P 1

When isolation is broken, there is a banana boom. Breaking of isolation is not good. The bananas break the isolation that Macondo found itself in, a terrible event happens in 1928 and this is related to the bananas.

One Hundred Years of Solitude falls into 3 parts –
1. Úrsula
2. Colonel Oreliano Buendia and
3. Love.

The novel is possibly narrated by Melquiades (the gypsy); this is not for certain as the narrator is both omniscient and anonymous. I suggest Melquiades as he has great insight when he is shown on the pages of this novel; and also because he keeps returning to Macondo and to the Buendias. It is a story of repetition, therefore time and writing becomes problematic. Úrsula is a key character – she is another way of knowing – the one stable thing. We see a universe that moves from a masculine way of knowing, putting yourself in the history. Úrsula represents an older, more mythical and inclusive way of knowing.

Before writing One Hundred Years of Solitude, Garcia Marquez sat with a story he did not know how to tell. He finds Kafka and his grandmother’s stories and sees that they are similar. Telling a story in such a way that it does not sound preposterous, he can tell anything. Realism - with every day events fused with supernatural events presented as being real. Magical realism has a very old and respectable background in literature, once the magical and surreal has been introduced, it is accepted as real.

Magical realism was coined in the 1920s and makes a comeback in the 1960s mostly in South America, most notably during the ‘boom’ of South American Literature. The world in which Garcia Marquez moves is not one of the exclusivity of Freudian indulgences. He is more concerned in a world of stories and magic. Magical realism gives a concrete and literal aspect to reality; being portrayed by the characters, time, space etc. against a magical background. Emerging from a world of strange knowledge into a world where sense has to be made more scientifically. Repressing the memory of folk wisdom, we make the primitive, the super sensuous apprehendable, so we can see and interpret it in a concrete way so that group and collective mythology comes to the fore.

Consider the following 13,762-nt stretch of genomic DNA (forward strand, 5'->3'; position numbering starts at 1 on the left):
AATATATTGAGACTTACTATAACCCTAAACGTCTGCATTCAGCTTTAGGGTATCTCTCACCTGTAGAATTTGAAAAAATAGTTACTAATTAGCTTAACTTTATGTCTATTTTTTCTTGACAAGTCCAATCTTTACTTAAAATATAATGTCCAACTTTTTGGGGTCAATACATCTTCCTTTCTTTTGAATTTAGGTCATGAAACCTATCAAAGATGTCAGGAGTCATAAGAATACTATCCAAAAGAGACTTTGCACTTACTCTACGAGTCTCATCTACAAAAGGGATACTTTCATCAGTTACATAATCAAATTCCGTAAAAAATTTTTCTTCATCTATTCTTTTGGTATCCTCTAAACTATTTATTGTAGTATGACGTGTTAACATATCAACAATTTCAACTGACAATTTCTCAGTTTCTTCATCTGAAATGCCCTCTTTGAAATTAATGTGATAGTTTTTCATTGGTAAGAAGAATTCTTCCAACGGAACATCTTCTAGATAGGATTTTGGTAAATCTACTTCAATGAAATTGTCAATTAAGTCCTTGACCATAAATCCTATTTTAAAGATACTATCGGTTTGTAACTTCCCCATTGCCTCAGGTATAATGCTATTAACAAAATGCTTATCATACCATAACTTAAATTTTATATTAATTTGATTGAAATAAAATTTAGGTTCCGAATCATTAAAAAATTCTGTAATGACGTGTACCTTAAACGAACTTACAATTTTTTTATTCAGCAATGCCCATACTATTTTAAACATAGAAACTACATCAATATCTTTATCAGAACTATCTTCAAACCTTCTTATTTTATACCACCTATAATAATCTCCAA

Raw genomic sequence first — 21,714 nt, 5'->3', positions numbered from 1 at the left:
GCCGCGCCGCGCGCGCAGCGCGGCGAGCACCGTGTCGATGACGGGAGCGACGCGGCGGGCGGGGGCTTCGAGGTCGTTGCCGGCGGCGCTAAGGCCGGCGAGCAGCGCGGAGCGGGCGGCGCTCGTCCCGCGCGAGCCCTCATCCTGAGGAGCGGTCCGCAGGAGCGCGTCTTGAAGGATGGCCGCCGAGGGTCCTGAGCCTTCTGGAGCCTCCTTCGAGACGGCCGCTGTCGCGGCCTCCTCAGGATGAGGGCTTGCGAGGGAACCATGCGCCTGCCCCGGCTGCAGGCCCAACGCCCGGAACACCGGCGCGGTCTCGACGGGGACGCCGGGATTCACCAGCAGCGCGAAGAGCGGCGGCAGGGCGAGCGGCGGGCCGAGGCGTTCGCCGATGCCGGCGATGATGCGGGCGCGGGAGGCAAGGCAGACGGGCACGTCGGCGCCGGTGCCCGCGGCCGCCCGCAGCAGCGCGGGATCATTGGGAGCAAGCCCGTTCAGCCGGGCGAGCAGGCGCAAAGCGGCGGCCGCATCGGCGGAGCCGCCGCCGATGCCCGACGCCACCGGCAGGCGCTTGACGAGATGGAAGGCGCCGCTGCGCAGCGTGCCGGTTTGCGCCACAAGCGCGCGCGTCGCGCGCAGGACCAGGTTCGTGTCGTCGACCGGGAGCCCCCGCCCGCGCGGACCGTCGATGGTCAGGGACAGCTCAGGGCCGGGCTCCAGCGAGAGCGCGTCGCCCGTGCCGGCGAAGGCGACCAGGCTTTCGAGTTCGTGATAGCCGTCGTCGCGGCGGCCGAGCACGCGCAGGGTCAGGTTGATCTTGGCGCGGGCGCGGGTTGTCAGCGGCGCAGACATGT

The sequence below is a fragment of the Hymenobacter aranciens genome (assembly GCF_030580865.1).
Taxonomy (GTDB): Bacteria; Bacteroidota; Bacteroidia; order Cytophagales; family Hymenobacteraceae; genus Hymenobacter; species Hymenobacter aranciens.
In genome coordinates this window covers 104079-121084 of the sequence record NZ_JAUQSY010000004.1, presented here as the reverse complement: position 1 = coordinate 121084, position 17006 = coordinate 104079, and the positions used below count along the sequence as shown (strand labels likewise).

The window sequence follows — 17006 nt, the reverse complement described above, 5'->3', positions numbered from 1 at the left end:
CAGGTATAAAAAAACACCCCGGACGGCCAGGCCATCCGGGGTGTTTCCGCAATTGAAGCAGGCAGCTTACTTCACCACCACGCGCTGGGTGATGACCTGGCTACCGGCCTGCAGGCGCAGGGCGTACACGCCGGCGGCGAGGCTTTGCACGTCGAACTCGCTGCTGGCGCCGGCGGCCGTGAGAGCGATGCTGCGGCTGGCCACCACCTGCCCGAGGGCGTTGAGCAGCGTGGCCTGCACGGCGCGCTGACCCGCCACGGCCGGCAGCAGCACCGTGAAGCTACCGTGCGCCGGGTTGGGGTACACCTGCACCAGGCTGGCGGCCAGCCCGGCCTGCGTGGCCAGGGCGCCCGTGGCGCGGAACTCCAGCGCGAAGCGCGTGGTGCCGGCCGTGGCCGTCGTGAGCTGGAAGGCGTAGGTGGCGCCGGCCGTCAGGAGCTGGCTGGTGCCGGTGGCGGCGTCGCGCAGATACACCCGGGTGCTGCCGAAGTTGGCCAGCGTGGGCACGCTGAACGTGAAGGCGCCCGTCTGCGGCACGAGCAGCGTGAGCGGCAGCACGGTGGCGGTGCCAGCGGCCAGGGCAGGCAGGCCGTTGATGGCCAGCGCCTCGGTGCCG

Looking at reality as in the first four chapters in the book, there is a way of knowing we can call scientific – much like 20th century moving to a more objective world; revealing therefore that there is another world and another way of living ---> fiction. A world made up and predicted by Melquiades. But we know that fiction is fiction is fiction, but it is also a way of knowing the world and understanding where we are. The gypsies coming to Macondo to bring instruments that introduce science to the residents of Macondo and Jose Arcadio Buendia who yearns to know more rejects the primitive way that he has been living and embraces these instruments that Melquiades brings.

“In March the gypsies returned. This time they brought a telescope and a magnifying glass the size of a drum, which they exhibited as the latest discovery of the Jews of Amsterdam. They placed a gypsy woman at one end of the village and set up the telescope at the entrance to the tent. For the price of five reales, people could look into the telescope and see the gypsy woman an arm’s length away. “Science has eliminated distance,” Melquiades proclaimed.” P 2-3

In the end we discover that there is also a way of knowing through the novel. Part of our rationality is what we question in the world. For Garcia Marquez, finding magical realism is in part what he is doing. The growth of rationalism is part of the experience of the outside world. He tries to see how these processes work in communities that have other things to draw on. Often he draws on a collective experience.